The section on “Timely Tips” contains current statistics, an explanation of how modern watches work and a definition of trade terminology.

The book also contains a brand-name listing of distributors and service facilities in the U.S.; a directory of material supply houses with a subheading, including batteries, dial refinishers, tools, equipment, watch attachments and materials; and a section listing antique watch and clock resources, antique watch associations, auction houses, watch and clock museums, watchmaking schools, Swiss consulates, trade publications and industry associations.

The format has few illustrations. Two simplified drawings depict the mechanical movement and a schematic view of the quartz movement. The front cover shows a three-rotor quartz movement and a light view of a calendar dial. The rear cover illustrates an exploded view of the IWC’s tourbillon wristwatch escapement.

In all, this is a concise catalog of the Swiss industry and its services. There are some omissions (the list of watch and clock museums fails to include the American Watchmakers Institute Museum, in existence for almost 20 years). Still, it’s a handy guide for anyone in the watch and jewelry trade. It’s available from The Watchmakers of Switzerland Information Center at 608 Fifth Ave., New York, N.Y. ­ Henry B. Fried, JCK Horological Editor, JCK Book Judge.


The Jewelry and Enamels of Louis Comfort Tiffany, by Janet Zapata. 1993. 176 pages. 84 color, 66 black/ white illustrations. $39.95. (JCK Data Center AA-047) Call (212) 206-7715.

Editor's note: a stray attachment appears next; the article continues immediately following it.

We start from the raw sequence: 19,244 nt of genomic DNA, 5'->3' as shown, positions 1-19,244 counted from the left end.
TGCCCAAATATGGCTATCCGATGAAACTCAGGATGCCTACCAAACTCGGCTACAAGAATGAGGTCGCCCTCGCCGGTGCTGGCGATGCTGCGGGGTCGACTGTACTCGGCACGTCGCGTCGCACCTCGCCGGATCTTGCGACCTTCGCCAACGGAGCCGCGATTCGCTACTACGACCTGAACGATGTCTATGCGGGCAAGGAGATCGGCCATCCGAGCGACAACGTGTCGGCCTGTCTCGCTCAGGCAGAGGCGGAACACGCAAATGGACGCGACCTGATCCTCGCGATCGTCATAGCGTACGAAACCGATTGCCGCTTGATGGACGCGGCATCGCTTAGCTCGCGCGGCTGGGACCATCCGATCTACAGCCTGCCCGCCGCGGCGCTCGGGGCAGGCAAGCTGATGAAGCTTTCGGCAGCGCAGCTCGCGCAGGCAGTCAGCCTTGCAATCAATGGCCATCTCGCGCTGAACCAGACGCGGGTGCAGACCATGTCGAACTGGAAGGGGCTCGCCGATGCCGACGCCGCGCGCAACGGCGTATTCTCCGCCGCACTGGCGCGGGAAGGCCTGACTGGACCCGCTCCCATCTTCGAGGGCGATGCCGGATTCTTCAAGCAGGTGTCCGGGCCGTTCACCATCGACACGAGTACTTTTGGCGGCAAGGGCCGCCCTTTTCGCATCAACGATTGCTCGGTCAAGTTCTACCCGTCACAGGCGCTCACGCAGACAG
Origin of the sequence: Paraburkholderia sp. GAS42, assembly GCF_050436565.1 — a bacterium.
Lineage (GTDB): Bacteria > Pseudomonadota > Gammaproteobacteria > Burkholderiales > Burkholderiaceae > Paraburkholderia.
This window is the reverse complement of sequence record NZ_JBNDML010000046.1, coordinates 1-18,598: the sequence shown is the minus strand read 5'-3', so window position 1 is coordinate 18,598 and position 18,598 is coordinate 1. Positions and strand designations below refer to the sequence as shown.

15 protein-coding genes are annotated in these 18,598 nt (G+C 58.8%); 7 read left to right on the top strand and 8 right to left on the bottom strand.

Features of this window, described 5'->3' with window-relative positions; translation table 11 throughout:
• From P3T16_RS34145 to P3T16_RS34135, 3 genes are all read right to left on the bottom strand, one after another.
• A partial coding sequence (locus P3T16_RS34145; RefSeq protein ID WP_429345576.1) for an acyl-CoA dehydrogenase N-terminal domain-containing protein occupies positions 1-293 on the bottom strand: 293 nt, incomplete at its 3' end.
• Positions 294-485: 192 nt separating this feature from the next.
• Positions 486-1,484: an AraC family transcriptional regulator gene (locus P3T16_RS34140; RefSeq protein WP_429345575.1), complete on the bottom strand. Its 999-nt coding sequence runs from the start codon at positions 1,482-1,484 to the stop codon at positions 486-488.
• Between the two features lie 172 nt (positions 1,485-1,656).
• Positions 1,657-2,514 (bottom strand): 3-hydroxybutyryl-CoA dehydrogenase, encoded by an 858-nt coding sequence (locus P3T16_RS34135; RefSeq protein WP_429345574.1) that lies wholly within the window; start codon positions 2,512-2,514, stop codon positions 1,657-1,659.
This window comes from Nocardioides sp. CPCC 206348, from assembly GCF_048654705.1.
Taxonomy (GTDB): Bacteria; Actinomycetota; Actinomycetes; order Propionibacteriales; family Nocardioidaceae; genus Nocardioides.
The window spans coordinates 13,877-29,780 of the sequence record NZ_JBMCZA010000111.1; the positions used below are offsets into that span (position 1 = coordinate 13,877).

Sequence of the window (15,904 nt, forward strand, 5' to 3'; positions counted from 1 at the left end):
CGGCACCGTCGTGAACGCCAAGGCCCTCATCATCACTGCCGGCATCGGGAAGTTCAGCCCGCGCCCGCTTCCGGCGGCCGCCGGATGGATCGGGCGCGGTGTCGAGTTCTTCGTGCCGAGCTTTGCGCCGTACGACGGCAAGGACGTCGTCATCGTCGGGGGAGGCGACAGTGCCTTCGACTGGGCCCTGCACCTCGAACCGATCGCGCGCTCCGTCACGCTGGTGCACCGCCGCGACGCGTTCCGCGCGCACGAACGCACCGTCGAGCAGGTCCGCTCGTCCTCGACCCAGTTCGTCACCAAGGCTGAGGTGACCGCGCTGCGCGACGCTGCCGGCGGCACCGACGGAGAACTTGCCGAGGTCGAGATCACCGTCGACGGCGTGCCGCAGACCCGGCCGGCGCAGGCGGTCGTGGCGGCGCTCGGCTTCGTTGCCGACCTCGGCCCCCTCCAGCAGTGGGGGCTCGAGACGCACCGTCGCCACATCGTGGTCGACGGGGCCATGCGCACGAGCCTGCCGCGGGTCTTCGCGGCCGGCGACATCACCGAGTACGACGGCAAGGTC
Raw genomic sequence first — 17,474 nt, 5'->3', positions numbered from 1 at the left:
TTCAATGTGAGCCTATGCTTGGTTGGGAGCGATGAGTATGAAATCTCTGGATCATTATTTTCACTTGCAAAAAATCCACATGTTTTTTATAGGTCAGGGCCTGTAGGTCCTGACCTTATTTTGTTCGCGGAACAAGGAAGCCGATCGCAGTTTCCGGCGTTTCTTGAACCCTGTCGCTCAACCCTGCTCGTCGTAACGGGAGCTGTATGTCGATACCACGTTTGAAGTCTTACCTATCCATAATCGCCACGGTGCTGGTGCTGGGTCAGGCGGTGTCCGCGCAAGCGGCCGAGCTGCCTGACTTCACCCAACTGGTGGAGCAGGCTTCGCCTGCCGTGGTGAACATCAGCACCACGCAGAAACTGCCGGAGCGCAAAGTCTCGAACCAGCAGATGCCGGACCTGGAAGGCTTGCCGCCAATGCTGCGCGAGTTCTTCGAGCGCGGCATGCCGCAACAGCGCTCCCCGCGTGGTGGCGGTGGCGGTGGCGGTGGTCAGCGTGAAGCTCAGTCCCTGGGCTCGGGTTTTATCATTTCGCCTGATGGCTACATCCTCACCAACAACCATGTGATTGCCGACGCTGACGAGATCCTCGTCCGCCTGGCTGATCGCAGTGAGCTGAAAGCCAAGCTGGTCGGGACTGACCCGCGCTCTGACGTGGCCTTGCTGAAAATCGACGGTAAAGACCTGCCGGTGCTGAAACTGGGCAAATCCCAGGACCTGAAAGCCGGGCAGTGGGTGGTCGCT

While the last thing the world needs is another book about Tiffany, this one is as magnificent as his work. It is oversized, slick and very detailed, printed on high gloss, coated paper, depicting Tiffany’s explorations into fine jewelry and stained glass.

The author worked for Tiffany & Co. archives for a number of years and had access to all appropriate materials. The book begins with Tiffany’s early life and how his aesthetic principles were developed. It also details his father’s life and influences beginning with his business ventures in the 1830s, when he established a radical one-price system so merchandise actually had one price instead of being subject to the normal haggling and negotiating.

Tiffany’s early artistic years were instrumental in his later work. He used subtle suggestive colors rather than bright, glaring ones, believing people like to see what they can’t. This philosophy was transferred to his jewelry, where he usually avoided pure-colored gemstones such as rubies, sapphires and emeralds, preferring instead opals, jades and moonstones. He seldom used white diamonds, which he considered too monochromatic.

Tiffany had great respect for research and had his people explore and create new enamels as well as use old Japanese alloys such as shakudo and shibuici.